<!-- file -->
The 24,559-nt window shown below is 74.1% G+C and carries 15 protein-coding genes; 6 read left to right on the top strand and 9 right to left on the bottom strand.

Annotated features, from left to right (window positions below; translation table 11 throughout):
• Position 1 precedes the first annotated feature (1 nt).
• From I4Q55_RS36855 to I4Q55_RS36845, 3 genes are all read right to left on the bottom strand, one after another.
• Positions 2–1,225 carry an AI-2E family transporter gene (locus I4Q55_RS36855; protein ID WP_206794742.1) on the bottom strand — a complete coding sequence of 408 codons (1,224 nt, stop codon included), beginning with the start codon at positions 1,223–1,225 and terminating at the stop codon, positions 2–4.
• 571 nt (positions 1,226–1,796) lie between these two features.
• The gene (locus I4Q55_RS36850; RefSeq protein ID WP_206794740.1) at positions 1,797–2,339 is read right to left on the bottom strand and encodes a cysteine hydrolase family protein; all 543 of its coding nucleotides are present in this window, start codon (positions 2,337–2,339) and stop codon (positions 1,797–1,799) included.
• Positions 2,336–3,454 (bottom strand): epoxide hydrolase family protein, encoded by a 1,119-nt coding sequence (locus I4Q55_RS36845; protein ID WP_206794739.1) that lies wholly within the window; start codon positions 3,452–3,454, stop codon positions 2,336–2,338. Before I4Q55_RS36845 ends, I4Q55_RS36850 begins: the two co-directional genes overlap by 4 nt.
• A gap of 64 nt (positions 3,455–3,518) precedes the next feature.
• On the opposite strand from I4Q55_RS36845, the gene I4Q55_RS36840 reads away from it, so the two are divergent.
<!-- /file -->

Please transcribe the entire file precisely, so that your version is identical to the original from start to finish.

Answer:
The 24,559-nt window shown below is 74.1% G+C and carries 15 protein-coding genes; 6 read left to right on the top strand and 9 right to left on the bottom strand.

Annotated features, from left to right (window positions below; translation table 11 throughout):
• Position 1 precedes the first annotated feature (1 nt).
• From I4Q55_RS36855 to I4Q55_RS36845, 3 genes are all read right to left on the bottom strand, one after another.
• Positions 2–1,225 carry an AI-2E family transporter gene (locus I4Q55_RS36855; protein ID WP_206794742.1) on the bottom strand — a complete coding sequence of 408 codons (1,224 nt, stop codon included), beginning with the start codon at positions 1,223–1,225 and terminating at the stop codon, positions 2–4.
• 571 nt (positions 1,226–1,796) lie between these two features.
• The gene (locus I4Q55_RS36850; RefSeq protein ID WP_206794740.1) at positions 1,797–2,339 is read right to left on the bottom strand and encodes a cysteine hydrolase family protein; all 543 of its coding nucleotides are present in this window, start codon (positions 2,337–2,339) and stop codon (positions 1,797–1,799) included.
• Positions 2,336–3,454 (bottom strand): epoxide hydrolase family protein, encoded by a 1,119-nt coding sequence (locus I4Q55_RS36845; protein ID WP_206794739.1) that lies wholly within the window; start codon positions 3,452–3,454, stop codon positions 2,336–2,338. Before I4Q55_RS36845 ends, I4Q55_RS36850 begins: the two co-directional genes overlap by 4 nt.
• A gap of 64 nt (positions 3,455–3,518) precedes the next feature.
• On the opposite strand from I4Q55_RS36845, the gene I4Q55_RS36840 reads away from it, so the two are divergent.